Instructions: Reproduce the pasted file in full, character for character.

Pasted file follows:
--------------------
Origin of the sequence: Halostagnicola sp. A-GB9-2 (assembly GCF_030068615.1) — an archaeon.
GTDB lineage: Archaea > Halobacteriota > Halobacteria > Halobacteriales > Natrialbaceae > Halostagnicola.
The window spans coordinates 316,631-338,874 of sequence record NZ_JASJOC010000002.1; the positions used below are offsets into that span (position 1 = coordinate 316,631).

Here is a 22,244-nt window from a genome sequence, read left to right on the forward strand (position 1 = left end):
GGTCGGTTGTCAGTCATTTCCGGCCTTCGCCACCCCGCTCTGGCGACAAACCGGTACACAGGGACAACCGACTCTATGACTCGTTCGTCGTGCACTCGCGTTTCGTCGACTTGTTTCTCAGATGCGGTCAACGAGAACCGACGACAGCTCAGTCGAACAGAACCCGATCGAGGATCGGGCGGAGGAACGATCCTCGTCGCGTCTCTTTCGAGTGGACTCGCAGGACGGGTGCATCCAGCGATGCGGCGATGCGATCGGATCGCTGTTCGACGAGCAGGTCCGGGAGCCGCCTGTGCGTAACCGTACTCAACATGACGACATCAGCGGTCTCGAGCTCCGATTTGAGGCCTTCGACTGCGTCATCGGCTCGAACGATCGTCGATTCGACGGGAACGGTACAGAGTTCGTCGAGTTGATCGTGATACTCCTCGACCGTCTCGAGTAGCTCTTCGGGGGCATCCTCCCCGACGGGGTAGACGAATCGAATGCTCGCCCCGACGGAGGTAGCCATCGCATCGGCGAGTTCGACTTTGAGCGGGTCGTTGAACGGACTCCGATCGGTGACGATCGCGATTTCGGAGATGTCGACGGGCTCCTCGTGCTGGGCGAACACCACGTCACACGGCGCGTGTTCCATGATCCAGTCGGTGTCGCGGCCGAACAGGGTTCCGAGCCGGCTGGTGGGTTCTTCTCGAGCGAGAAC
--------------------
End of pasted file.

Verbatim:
Origin of the sequence: Halostagnicola sp. A-GB9-2 (assembly GCF_030068615.1) — an archaeon.
GTDB lineage: Archaea > Halobacteriota > Halobacteria > Halobacteriales > Natrialbaceae > Halostagnicola.
The window spans coordinates 316,631-338,874 of sequence record NZ_JASJOC010000002.1; the positions used below are offsets into that span (position 1 = coordinate 316,631).

Here is a 22,244-nt window from a genome sequence, read left to right on the forward strand (position 1 = left end):
GGTCGGTTGTCAGTCATTTCCGGCCTTCGCCACCCCGCTCTGGCGACAAACCGGTACACAGGGACAACCGACTCTATGACTCGTTCGTCGTGCACTCGCGTTTCGTCGACTTGTTTCTCAGATGCGGTCAACGAGAACCGACGACAGCTCAGTCGAACAGAACCCGATCGAGGATCGGGCGGAGGAACGATCCTCGTCGCGTCTCTTTCGAGTGGACTCGCAGGACGGGTGCATCCAGCGATGCGGCGATGCGATCGGATCGCTGTTCGACGAGCAGGTCCGGGAGCCGCCTGTGCGTAACCGTACTCAACATGACGACATCAGCGGTCTCGAGCTCCGATTTGAGGCCTTCGACTGCGTCATCGGCTCGAACGATCGTCGATTCGACGGGAACGGTACAGAGTTCGTCGAGTTGATCGTGATACTCCTCGACCGTCTCGAGTAGCTCTTCGGGGGCATCCTCCCCGACGGGGTAGACGAATCGAATGCTCGCCCCGACGGAGGTAGCCATCGCATCGGCGAGTTCGACTTTGAGCGGGTCGTTGAACGGACTCCGATCGGTGACGATCGCGATTTCGGAGATGTCGACGGGCTCCTCGTGCTGGGCGAACACCACGTCACACGGCGCGTGTTCCATGATCCAGTCGGTGTCGCGGCCGAACAGGGTTCCGAGCCGGCTGGTGGGTTCTTCTCGAGCGAGAAC